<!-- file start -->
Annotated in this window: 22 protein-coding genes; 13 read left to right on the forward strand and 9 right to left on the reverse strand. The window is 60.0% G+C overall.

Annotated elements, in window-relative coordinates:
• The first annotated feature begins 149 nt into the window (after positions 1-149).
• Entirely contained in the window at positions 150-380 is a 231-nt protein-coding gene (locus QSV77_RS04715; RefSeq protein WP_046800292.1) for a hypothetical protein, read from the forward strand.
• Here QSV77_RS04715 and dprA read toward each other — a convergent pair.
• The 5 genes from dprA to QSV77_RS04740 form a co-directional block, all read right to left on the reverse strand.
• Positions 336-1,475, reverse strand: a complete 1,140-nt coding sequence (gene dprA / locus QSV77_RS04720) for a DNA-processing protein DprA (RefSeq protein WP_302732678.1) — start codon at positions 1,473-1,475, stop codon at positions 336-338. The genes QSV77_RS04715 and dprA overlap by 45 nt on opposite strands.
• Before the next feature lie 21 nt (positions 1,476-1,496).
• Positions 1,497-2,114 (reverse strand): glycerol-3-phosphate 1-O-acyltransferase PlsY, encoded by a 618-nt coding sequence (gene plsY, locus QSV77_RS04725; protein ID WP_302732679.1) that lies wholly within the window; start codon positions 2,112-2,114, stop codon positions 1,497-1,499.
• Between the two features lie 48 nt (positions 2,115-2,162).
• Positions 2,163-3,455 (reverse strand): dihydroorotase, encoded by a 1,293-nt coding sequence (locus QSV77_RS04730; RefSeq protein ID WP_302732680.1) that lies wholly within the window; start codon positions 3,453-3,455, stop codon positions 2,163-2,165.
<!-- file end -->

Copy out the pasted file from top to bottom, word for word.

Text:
Annotated in this window: 22 protein-coding genes; 13 read left to right on the forward strand and 9 right to left on the reverse strand. The window is 60.0% G+C overall.

Annotated elements, in window-relative coordinates:
• The first annotated feature begins 149 nt into the window (after positions 1-149).
• Entirely contained in the window at positions 150-380 is a 231-nt protein-coding gene (locus QSV77_RS04715; RefSeq protein WP_046800292.1) for a hypothetical protein, read from the forward strand.
• Here QSV77_RS04715 and dprA read toward each other — a convergent pair.
• The 5 genes from dprA to QSV77_RS04740 form a co-directional block, all read right to left on the reverse strand.
• Positions 336-1,475, reverse strand: a complete 1,140-nt coding sequence (gene dprA / locus QSV77_RS04720) for a DNA-processing protein DprA (RefSeq protein WP_302732678.1) — start codon at positions 1,473-1,475, stop codon at positions 336-338. The genes QSV77_RS04715 and dprA overlap by 45 nt on opposite strands.
• Before the next feature lie 21 nt (positions 1,476-1,496).
• Positions 1,497-2,114 (reverse strand): glycerol-3-phosphate 1-O-acyltransferase PlsY, encoded by a 618-nt coding sequence (gene plsY, locus QSV77_RS04725; protein ID WP_302732679.1) that lies wholly within the window; start codon positions 2,112-2,114, stop codon positions 1,497-1,499.
• Between the two features lie 48 nt (positions 2,115-2,162).
• Positions 2,163-3,455 (reverse strand): dihydroorotase, encoded by a 1,293-nt coding sequence (locus QSV77_RS04730; RefSeq protein ID WP_302732680.1) that lies wholly within the window; start codon positions 3,453-3,455, stop codon positions 2,163-2,165.